Friday, January 29, 2016

Worth a look ~ 4 sets of twins, why ostriches stick their heads in the sand, and sinking ships


Do I ever feel guilty about not "using" my college education?  This article was EXCELLENT on the topic of motherhood and careers, especially for those who have yet to choose a major or a college.  Planning ahead for more family-friendly professions and considering your debt load is definitely important.  I especially appreciated the many, many good comments that weigh in on different careers and experiences.

Why we might actually WANT to keep our heads in the sand

A 90-year-old mom talks about her nine kids, including four sets of twins and how parenting has changed (via Clover Lane)

Super fun:

So Funny:  7 Quick Takes about Trashy Obsessions

I love this mash-up of classical classics:

(via Like Mother, Like Daughter)


This week's sacrament:
"From the outside, it's just a piece of bread and tiny cup of water. In the hospital, of course, it's also a short visit from kind strangers, but a swallow of bread and a sip of water seem like odd gifts to bring a cancer patient.
For those who know, though, this is what my visitors will bring:
It's Jesus, who--after wearing himself thin walking the length of Galilee and Judea teaching, healing, warning, and loving--now lies flat on his face in Gethsemane suffering with me. It's his promise that whenever two or three gather,  remembering, he'll be.

My friend recently toured the Vasa Museum in Sweden and reminded me of this devotional address by Elder Renlund from 2014 (read, watch, or listen at that link).  The story of the Vasa ship is fascinating:

In the early seventeenth century, Sweden was a world power. Sweden’s king, Gustav II Adolf, commissioned a warship that would be christened the Vasa. The ship represented a substantial outlay of resources, particularly the oak from which the vessel would be built. Oak was so valuable that cutting down an oak tree without authorization was a capital offense. Gustav Adolf closely oversaw the construction process, attempting to ensure that the Vasa would fully realize his expectations.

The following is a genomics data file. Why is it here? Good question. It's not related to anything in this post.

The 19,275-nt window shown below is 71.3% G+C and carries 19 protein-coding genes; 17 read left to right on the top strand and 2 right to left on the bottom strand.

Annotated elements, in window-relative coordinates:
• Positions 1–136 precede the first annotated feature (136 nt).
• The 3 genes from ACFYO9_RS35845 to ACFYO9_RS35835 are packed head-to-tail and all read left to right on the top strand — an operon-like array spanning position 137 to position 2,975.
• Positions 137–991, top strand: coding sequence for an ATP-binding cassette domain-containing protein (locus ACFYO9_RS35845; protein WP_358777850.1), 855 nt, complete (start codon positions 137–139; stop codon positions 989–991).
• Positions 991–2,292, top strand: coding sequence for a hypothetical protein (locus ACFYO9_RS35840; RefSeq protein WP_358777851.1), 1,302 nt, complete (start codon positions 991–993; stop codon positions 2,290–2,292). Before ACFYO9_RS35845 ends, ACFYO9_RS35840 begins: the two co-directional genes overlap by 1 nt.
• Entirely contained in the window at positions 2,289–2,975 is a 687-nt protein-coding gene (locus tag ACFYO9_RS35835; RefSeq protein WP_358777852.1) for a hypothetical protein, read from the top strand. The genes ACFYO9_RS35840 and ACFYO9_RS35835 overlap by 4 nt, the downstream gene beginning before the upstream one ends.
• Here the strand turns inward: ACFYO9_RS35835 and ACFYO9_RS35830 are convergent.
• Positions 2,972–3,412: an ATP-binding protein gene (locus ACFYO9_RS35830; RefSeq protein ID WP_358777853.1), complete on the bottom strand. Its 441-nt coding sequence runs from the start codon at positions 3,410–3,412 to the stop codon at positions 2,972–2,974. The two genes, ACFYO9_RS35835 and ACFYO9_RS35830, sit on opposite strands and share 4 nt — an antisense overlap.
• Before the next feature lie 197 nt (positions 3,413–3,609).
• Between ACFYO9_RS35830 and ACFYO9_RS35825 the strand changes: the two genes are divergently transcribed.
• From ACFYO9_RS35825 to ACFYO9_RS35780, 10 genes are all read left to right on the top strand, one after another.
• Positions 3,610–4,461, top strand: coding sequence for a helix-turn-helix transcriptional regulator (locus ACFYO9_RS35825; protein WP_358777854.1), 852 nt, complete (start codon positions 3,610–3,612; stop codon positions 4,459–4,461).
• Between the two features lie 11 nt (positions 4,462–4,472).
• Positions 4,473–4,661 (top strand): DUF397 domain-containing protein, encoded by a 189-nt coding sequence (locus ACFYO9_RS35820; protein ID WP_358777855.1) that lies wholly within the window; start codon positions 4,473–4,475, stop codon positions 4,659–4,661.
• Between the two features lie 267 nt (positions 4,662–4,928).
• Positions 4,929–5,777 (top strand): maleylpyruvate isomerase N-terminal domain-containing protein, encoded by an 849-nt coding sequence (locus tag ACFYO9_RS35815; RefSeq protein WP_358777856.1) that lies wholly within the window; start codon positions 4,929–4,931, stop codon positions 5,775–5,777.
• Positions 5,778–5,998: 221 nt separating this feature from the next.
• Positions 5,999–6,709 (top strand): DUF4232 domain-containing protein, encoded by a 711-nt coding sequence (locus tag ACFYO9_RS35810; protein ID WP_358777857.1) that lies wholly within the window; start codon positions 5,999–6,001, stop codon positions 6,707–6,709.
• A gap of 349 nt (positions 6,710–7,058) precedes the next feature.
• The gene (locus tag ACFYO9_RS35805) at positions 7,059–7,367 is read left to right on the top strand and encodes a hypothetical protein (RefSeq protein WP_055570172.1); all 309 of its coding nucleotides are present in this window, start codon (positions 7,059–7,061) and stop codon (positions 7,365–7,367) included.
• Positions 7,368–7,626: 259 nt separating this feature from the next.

After construction had begun, Gustav Adolf ordered theVasa to be made longer. Because the width supports had already been built from precious oak, the king directed the builders to increase the ship’s length without increasing its width. Although the shipwrights knew that doing so would compromise the Vasa’s seaworthiness, they were hesitant to tell the king something they knew he did not want to hear. They complied. Gustav Adolf also insisted that this ship have not simply the customary single deck of guns but cannons on three decks, with the heaviest cannons on the upper deck. Again, against their better judgment, the shipwrights complied.
Over the course of several years, shipwrights, carpenters, rope makers, and others worked diligently to build theVasa. Over one thousand oak trees were used to complete the ship. It had sixty-four cannons and masts taller than 150 feet. To give the ship the opulence befitting a king’s flagship, several hundred gilded and painted sculptures were added.
On August 10, 1628, the Vasa began its maiden voyage. In view of countless spectators, the ship left its mooring directly below the royal castle in Stockholm. After being pulled along by anchors for the first several hundred feet, the Vasa left the shelter of the harbor. A stronger wind entered its sails, and the ship began to tip. The Vasa righted itself slightly, but only temporarily. Before long, as recorded by an observer, “she heeled right over and water gushed in through the gun ports until she slowly went to the bottom under sail, pennants and all.”1 The Vasa’s maiden voyage was about 4,200 feet.
The Vasa rested at the bottom of the Baltic Sea until it was recovered three centuries later in 1961. It was successfully raised from the seabed and towed back to Stockholm. Today the Vasa rests in a temperature- and humidity-controlled museum in Djurg√•rden, an island in central Stockholm. I have a model of the ship in my office at Church headquarters as a reminder of several lessons that underlie its short, tragic history.
Despite the Vasa’s magnificent appearance, the ship was not seaworthy. The alterations in its construction resulted in it not having sufficient lateral stability to enable safe seafaring. Gustav Adolf’s desire for an extravagant status symbol ruined the design of what would have been a magnificent sailing vessel, the mightiest warship of its time. The shipbuilders’ reluctance to speak up—their fear of the king’s displeasure—deprived the king of their knowledge and insight. All involved lost sight of the goals of the enterprise: to protect Sweden and to promote its interests abroad. A ship that attempts to defy the laws of physics is simply a boat that won’t float.


Some of my favorite landscapes from last week's trip to California:

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